©2018. Published in Landslide, Vol. 10, No. 5, May/June 2018, by the American Bar Association. Reproduced with permission. All rights reserved. This information or any portion thereof may not be copied or disseminated in any form or by any means or stored in an electronic database or retrieval system without the express written consent of the American Bar Association or the copyright holder.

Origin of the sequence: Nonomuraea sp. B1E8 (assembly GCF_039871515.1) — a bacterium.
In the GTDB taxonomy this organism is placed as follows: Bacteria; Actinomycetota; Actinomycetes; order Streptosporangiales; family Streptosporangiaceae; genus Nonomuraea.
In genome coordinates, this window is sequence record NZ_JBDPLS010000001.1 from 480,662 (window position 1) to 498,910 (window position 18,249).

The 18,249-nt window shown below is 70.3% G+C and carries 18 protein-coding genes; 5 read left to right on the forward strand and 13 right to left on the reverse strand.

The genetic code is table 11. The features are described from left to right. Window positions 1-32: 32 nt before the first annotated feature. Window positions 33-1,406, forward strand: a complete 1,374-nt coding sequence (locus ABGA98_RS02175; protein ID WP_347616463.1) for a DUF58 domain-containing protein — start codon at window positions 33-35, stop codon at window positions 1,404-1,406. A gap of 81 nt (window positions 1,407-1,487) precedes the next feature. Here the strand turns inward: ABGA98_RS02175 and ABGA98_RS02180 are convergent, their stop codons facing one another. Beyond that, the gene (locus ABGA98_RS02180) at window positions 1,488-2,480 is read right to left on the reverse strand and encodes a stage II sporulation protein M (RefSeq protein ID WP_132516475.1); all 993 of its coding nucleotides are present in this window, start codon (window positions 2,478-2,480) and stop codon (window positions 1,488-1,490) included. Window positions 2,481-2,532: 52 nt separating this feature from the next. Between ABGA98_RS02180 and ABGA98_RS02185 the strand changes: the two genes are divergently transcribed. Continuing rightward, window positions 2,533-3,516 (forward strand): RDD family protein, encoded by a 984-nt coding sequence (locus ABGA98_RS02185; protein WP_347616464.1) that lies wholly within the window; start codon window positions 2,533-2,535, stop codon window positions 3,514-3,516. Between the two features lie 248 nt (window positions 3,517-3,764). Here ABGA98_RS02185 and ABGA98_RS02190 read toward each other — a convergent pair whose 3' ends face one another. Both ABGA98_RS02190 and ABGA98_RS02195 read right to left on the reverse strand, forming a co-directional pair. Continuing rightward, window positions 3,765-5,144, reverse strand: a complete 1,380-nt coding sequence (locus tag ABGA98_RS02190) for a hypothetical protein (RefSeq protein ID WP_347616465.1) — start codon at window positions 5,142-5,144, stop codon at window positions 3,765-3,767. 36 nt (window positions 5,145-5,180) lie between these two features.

On March 27, 2017, the case of TC Heartland LLC v. Kraft Foods Group Brands LLC was called for oral argument before the Supreme Court of the United States.1 On the surface, the TC Heartland case raised a straightforward question of statutory interpretation: the proper construction of the phrase, “the judicial district where the defendant resides,” found in 28 U.S.C. § 1400(b). But beneath the surface lay a much more fundamental question, which was whether pre-existing Supreme Court precedent construing that very phrase was “law” that lower federal courts were bound to respect.
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